You firmly endorse progressive design, provided the cultural expression finds its due importance. How easy or difficult is it to blend the two?
It’s not always easy, especially given modern building programs, but if you’ve trained yourself hard enough you learn to find clues and opportunities. It’s not necessary to find clients with the same agenda, but through dialogue and demonstration one can make a convincing case.
One crucial stage/technique of the design process that architects tend to skip but should not…
A structure designed by another architect which continues to have an impact on you every time you visit…
Coop Himmelblau’s rooftop extension, The Centre Pompidou, Kansai Airport, HSBC headquarters, Tjibaou Cultural Centre, The India International Centre, Villa Savoye, The Parc De La Villette, Red Fort… this list is endless, there’s treasure everywhere!
You have often spoken about your admiration of Sir Peter Cook’s work and have recently even curated an exhibition of his thought-provoking drawings. Tell us about how his work has impacted you professionally and personally.
The exhibition was curated by Mrs. Renu Modi, we supported the endeavour.
I studied the works of Archigram, Cedric Price, Ron Herron, studied under Peter Salter who took over East London from Ron Herron and found constant references to Peter Cook’s ongoing academic and professional legacy. He’s a living legend.
I’m not sure I can cite individual points of influence or departure without getting into design theory. I believe I am a fan of good architecture, then a fan of good design but an even greater admirer of honest, professional accomplishment.
In the present architectural milieu, it doesn’t get much bigger than Peter Cook or Renzo Piano or Richard Rogers. I see them as benchmarks for achievement at one hand and on the other we’re dissecting their work, critically, to learn from their experience and mistakes.
There is this preconceived notion that all things traditional are sustainable while the contemporary design tends to ignore environmental footprint. Your firm’s projects (Mana Ranakpur, Discovery Centre) have helped question the myth. How important do you think is it for architects today to innovate and improvise to shape a better future?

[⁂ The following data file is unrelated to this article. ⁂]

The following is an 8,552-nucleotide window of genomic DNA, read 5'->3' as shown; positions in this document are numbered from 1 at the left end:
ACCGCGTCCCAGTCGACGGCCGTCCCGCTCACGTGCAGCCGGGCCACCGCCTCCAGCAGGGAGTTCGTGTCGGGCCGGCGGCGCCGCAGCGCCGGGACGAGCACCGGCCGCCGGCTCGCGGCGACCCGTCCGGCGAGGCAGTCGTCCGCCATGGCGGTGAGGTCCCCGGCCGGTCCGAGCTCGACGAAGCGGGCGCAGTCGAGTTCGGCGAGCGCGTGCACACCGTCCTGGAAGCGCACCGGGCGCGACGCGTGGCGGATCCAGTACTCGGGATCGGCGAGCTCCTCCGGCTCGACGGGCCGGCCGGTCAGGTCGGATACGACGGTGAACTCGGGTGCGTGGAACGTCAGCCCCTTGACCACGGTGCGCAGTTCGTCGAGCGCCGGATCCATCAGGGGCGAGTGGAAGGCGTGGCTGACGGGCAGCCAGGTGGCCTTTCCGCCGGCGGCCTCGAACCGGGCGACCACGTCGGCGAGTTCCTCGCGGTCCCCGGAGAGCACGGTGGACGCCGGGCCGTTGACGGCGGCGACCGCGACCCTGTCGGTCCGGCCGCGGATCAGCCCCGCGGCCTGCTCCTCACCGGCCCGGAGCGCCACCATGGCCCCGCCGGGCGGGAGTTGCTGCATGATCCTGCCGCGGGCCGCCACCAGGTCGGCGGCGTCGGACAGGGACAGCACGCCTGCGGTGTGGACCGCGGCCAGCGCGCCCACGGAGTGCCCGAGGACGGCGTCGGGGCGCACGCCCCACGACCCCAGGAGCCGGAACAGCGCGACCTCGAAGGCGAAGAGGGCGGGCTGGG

Architectural discourse cannot be separated from innovation – its part of the material culture of design. The parameters for sustainable development are ever changing what is an abundant resource base today may not be available tomorrow given the rate of consumption over time. So, one has to switch to higher performance materials, materials with a longer life cycle, materials that are easy to recycle. Not to forget we’re not luddites, if we’ve found a way to be comfortable flying 32,000 feet in the air I’d think it’s foolhardy for designers to believe all built environment must evoke older times.
Does that craft still exist? Must a craft exist forever? Can something evolve beyond its past state? Why is it that most people who drive fancy cars want to park them in a turn of the last century bungalow? Is there meaning in superficial ornamentation? How do you make a constructed statement that lasts beyond the current trend of whatchamacallit? Isn’t it irresponsible to construct obviously short lived imagery because it will be brought down by the next owners and eventually contribute to more environmental waste? Or to put in other words, are we any less Indian today than our ancestors?
What are you currently working on? What can we expect from Architecture Discipline in near future?
We’re making a school in Bihar. I’m excited about that since historically that was the intellectual centre of India. We’re also working on refurbishing one of the oldest hotels in the country, and on developing a whole new paradigm for large housing projects.There are also a few marque
five star hotel projects and our first few residences.
On a lighter note…
If Akshat Bhatt had an alter-ego, what would he currently be doing?
I do have an alter-ego and he’s a prog-rock guitar player. If I could find time I’d step into Nigel Tuffnel’s shoes (from the movie This is Spinal Tap)
Interview by Shweta Salvi